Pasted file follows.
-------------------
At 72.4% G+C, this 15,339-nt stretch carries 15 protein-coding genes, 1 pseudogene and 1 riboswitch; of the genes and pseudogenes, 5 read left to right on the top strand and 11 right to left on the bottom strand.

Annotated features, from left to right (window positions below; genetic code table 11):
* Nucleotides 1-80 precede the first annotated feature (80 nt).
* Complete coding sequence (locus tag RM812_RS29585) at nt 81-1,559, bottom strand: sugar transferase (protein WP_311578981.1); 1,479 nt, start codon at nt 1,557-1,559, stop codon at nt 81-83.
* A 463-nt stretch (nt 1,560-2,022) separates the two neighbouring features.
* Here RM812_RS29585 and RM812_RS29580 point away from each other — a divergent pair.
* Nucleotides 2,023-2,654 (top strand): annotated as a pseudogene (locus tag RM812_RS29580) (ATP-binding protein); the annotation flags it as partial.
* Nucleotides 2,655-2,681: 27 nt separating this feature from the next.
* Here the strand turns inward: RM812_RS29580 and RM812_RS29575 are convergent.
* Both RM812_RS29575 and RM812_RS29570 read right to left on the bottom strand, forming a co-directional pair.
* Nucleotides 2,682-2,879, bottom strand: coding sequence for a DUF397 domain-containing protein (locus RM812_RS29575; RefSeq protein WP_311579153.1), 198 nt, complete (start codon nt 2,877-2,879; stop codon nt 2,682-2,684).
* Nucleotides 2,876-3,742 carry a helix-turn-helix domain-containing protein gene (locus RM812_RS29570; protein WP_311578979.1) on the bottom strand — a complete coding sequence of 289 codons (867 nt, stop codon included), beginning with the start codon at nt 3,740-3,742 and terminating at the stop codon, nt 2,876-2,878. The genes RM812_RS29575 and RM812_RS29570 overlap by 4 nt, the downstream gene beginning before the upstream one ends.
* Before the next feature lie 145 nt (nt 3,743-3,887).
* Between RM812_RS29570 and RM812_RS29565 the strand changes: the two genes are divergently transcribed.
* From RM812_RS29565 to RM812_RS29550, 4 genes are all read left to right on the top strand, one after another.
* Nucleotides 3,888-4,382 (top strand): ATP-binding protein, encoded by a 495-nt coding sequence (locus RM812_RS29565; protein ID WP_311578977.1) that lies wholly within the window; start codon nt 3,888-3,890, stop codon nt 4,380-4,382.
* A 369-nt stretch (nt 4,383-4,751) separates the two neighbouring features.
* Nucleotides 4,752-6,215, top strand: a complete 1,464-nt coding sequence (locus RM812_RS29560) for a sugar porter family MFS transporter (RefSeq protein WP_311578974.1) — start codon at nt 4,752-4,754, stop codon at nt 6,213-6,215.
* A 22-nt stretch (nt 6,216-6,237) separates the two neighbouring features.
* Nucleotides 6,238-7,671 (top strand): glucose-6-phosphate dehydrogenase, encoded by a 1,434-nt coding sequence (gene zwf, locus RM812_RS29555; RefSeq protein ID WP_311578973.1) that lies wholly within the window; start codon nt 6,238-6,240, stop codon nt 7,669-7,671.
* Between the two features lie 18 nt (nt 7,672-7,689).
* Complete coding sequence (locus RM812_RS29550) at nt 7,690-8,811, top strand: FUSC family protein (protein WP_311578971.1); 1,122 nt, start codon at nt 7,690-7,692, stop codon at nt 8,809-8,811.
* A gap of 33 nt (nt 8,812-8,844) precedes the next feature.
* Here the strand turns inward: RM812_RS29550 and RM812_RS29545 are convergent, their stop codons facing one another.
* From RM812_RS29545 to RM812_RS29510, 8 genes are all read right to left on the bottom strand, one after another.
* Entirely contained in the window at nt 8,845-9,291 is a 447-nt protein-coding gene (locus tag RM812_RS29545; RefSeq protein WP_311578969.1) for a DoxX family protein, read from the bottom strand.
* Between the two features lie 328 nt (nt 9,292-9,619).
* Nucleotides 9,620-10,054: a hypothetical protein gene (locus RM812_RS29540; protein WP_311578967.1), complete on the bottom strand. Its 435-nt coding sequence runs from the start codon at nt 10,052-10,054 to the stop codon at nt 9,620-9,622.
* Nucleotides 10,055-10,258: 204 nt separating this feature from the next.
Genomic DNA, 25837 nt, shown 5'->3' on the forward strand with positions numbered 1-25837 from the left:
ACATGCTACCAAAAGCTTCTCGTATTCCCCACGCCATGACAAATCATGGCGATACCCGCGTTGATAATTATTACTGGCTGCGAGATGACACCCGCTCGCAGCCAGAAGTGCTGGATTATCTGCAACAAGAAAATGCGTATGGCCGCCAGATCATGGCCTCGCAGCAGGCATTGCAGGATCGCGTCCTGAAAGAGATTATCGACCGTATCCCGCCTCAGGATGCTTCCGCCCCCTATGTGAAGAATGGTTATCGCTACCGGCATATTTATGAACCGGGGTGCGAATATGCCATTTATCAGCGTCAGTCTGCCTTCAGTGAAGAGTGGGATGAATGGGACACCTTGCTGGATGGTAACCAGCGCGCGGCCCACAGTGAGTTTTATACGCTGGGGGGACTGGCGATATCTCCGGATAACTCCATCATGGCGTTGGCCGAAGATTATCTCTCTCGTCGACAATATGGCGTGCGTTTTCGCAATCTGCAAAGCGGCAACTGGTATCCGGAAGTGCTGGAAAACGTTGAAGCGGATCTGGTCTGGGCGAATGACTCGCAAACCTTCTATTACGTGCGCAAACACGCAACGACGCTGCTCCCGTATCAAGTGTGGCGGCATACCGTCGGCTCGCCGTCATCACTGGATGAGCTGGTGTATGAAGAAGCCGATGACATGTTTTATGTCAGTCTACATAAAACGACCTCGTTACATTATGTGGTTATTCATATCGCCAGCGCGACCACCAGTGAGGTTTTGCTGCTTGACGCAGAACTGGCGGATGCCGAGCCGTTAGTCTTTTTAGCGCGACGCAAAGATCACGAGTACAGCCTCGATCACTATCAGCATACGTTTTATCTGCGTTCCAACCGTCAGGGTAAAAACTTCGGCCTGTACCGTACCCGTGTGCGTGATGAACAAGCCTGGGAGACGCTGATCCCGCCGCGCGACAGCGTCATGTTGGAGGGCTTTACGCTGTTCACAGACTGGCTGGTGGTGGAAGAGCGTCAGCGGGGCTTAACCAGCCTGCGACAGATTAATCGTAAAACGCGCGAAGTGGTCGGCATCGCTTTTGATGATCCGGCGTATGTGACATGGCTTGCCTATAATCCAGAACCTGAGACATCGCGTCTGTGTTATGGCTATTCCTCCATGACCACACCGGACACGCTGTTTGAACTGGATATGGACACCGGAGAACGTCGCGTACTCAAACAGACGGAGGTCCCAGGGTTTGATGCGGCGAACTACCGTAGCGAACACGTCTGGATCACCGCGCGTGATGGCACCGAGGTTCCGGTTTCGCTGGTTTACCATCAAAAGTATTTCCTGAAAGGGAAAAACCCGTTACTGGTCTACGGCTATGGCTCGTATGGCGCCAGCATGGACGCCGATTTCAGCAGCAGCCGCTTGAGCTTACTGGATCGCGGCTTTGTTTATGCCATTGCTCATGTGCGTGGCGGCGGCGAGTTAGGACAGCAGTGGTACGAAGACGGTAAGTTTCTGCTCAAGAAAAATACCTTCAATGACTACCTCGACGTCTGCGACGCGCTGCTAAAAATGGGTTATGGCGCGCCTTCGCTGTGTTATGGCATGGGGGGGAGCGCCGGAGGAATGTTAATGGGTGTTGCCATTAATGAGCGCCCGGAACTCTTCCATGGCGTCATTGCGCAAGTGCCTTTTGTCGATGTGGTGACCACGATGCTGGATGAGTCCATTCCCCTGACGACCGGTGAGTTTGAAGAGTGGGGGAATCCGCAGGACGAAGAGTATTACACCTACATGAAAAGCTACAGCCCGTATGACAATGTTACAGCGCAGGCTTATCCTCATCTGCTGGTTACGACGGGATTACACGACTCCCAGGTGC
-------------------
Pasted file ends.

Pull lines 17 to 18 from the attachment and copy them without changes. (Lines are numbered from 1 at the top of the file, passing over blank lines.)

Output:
* A 369-nt stretch (nt 4,383-4,751) separates the two neighbouring features.
* Nucleotides 4,752-6,215, top strand: a complete 1,464-nt coding sequence (locus RM812_RS29560) for a sugar porter family MFS transporter (RefSeq protein WP_311578974.1) — start codon at nt 4,752-4,754, stop codon at nt 6,213-6,215.